Education Lost: An Interview

Birks Building, McGill University

For those who want a stimulating discussion on the concept of the “university” (especially for those who suspect that “it” is quickly disappearing!), I’d recommend reading this interview with Douglas Farrow of McGill University.

I loved this line:

If you give up believing in truth, you give up believing in the university. Then what? Well, then you try to play power games and take as much advantage as you can of whatever resources the university has. If it’s appointments, if it’s money, if it’s equipment, if it’s influence over students – you just always edge to get the best advantage you can and it becomes a kind of jungle.

“The Audacity of the State” by Douglas Farrow

A new article by Douglas Farrow from Touchstone: A Journal of Mere Christianity, argues that modern comprehensive liberalism, 

has as one of its fundamental premises that Western society has done away with Christian theology (I do not say, all theology) as a matter of public and political relevance. And so it has. But that has opened the field to would-be saviors and utopians of every stripe. It has made possible the return of the savior state—the audacious state that aims at building a kingdom of God right here on earth.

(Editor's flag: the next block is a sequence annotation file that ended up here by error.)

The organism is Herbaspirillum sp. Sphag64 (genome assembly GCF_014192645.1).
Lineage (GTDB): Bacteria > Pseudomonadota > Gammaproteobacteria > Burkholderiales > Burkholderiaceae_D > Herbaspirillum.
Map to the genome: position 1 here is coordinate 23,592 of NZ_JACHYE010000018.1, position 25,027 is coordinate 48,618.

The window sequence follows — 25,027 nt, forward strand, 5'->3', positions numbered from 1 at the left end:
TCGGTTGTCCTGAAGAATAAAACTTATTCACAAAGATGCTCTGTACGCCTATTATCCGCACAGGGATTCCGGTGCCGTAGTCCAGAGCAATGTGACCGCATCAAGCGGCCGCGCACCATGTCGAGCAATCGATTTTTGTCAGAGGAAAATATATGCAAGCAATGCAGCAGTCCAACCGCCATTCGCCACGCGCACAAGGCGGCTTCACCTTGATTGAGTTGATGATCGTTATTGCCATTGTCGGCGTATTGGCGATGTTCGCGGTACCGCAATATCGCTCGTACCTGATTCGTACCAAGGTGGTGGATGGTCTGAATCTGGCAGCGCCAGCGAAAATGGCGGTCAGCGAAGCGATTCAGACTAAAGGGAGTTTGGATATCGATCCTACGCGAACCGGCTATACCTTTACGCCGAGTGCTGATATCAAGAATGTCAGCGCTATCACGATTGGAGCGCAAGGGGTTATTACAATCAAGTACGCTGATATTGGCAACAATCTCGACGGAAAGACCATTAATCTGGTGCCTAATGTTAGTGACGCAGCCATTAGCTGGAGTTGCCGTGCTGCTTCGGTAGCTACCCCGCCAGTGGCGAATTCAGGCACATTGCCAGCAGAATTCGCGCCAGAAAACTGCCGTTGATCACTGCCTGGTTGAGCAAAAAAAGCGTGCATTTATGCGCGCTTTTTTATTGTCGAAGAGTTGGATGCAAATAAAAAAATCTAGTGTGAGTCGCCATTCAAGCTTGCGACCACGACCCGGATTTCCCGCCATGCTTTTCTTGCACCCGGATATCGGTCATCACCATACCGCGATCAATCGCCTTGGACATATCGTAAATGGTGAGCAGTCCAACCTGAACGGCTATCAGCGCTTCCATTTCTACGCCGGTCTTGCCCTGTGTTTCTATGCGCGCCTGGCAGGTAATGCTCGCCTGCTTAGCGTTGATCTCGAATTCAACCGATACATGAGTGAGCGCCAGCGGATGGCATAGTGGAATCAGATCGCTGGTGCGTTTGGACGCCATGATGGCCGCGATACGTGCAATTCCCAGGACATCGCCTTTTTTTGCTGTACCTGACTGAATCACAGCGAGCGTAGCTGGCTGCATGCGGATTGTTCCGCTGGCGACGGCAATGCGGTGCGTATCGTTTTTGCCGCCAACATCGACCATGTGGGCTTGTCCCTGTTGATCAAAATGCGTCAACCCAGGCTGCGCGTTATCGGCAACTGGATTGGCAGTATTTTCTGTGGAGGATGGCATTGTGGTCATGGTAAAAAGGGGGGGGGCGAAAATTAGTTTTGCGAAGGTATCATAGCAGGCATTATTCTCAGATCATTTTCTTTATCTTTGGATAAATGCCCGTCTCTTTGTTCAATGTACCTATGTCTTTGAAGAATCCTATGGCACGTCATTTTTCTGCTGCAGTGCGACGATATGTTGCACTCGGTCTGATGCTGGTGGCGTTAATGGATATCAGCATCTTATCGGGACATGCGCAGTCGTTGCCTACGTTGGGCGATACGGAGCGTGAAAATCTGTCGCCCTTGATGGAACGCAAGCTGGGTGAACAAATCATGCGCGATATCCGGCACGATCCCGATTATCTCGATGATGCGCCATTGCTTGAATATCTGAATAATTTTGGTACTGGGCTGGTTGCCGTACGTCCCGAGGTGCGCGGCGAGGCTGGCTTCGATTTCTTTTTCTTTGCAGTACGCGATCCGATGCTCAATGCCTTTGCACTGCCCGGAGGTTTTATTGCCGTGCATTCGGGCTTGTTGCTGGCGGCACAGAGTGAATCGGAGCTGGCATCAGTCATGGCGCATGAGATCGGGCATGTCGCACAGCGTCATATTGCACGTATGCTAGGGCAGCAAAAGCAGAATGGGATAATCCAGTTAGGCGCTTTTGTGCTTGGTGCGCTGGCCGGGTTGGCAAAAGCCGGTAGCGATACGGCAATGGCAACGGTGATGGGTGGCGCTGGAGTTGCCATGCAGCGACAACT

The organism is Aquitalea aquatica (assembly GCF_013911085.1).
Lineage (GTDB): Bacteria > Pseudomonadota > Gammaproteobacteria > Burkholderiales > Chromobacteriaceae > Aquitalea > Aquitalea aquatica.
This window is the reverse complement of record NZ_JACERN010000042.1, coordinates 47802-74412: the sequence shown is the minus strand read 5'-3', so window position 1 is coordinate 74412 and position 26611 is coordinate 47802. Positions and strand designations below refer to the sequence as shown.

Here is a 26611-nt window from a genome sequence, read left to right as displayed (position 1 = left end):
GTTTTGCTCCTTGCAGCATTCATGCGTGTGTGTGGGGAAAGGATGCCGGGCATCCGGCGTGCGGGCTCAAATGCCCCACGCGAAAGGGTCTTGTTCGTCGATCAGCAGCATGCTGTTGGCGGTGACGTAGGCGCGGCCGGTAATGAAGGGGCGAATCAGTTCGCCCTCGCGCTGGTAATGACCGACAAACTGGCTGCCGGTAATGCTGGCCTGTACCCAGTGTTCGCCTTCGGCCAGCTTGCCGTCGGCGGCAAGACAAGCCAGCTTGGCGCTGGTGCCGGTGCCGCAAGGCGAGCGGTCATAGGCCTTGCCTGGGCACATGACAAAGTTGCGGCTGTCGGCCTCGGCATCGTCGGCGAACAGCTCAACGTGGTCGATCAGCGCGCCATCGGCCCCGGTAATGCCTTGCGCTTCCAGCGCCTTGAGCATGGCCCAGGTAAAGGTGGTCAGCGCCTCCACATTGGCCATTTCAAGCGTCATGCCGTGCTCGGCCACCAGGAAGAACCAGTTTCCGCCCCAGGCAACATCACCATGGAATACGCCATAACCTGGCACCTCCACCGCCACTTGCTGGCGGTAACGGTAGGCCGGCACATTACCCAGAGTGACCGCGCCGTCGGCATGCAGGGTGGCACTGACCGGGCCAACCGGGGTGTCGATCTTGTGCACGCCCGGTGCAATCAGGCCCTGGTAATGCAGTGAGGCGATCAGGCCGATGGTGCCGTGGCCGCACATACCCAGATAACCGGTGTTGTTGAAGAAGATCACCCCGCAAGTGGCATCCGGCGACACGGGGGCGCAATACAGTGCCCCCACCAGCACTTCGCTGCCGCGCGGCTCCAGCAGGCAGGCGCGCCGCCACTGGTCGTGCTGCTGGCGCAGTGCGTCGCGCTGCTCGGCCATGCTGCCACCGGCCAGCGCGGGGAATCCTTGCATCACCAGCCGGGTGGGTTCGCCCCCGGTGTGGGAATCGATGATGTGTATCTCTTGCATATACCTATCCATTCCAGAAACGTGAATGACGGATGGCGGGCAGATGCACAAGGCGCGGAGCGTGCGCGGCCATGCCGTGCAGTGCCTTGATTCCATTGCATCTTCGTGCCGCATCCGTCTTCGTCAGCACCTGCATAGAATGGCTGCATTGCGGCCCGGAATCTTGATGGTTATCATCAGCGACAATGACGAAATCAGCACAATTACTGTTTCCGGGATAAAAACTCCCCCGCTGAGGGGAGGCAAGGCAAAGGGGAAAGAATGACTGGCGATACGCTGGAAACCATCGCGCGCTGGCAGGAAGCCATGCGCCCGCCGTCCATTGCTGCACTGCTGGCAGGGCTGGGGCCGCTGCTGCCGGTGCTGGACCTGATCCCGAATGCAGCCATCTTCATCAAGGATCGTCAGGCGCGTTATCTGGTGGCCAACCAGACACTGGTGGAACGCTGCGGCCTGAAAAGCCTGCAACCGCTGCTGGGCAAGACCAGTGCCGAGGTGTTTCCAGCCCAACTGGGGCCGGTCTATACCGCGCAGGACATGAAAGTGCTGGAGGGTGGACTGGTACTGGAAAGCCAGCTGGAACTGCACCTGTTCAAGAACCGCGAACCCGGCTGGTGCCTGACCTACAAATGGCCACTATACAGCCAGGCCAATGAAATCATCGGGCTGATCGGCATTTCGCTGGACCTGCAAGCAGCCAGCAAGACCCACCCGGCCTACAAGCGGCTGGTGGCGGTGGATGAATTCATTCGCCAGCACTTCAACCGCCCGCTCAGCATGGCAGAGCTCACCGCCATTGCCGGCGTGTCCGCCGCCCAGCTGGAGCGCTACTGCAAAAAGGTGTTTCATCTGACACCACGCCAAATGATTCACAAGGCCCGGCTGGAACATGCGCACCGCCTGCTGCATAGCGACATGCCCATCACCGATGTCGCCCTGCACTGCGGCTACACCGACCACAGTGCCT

The danger, Farrow argues, is not the re-emergence of Christendom, but the loss of a proper understanding of Christendom which itself historically required a separation of church and state, because to “combine these offices (with their respective ‘swords’) belonged to Christ alone, and any other claimant to both was ipso facto a kind of Antichrist.” So it is not Christendom per se which is the problem, but both a Christendom and, as Farrow calls it, a “sacralized savior state” which loses their “eschatological reserve.” The grand irony (if I may use such a term of understatement) is that,

In Britain, and increasingly in North America, even churches and charitable organizations are not exempted from laws that demand conformity to state-endorsed ideologies loaded with religious implications. Penalties for violation include heavy fines or even imprisonment. Thus have we come round to accepting Erastus’s invitation to the state to punish the sins of Christians, supplanting the church’s sacramental discipline. We have come round, that is, to the de-sacralization of the church and the re-sacralization of the state, which is once again taking a tyrannical turn.

Farrow goes on explore how the emergence of the “savior state” (which he defines as any state which “presents itself as the people’s guardian, as the guarantor of the citizen’s well-being) leads to increasing state control of education and of the family (or more specifically, of children).

So how should Christians respond? Not with revengefulness, or even despair. Rather, Farrow concludes: “Christians deny that the state is savior because they believe that God is savior. Their hope is not, like Mill’s, in the state; nor, like libertarians’, in themselves. Their hope, like Hannah’s, is in God.”

Theologians in court

So in the past weeks, at least two Canadian theologians have had their day in court. No, they weren’t fighting an unjust traffic ticket, but were serving as expert witnesses in some fairly high profile civil suits.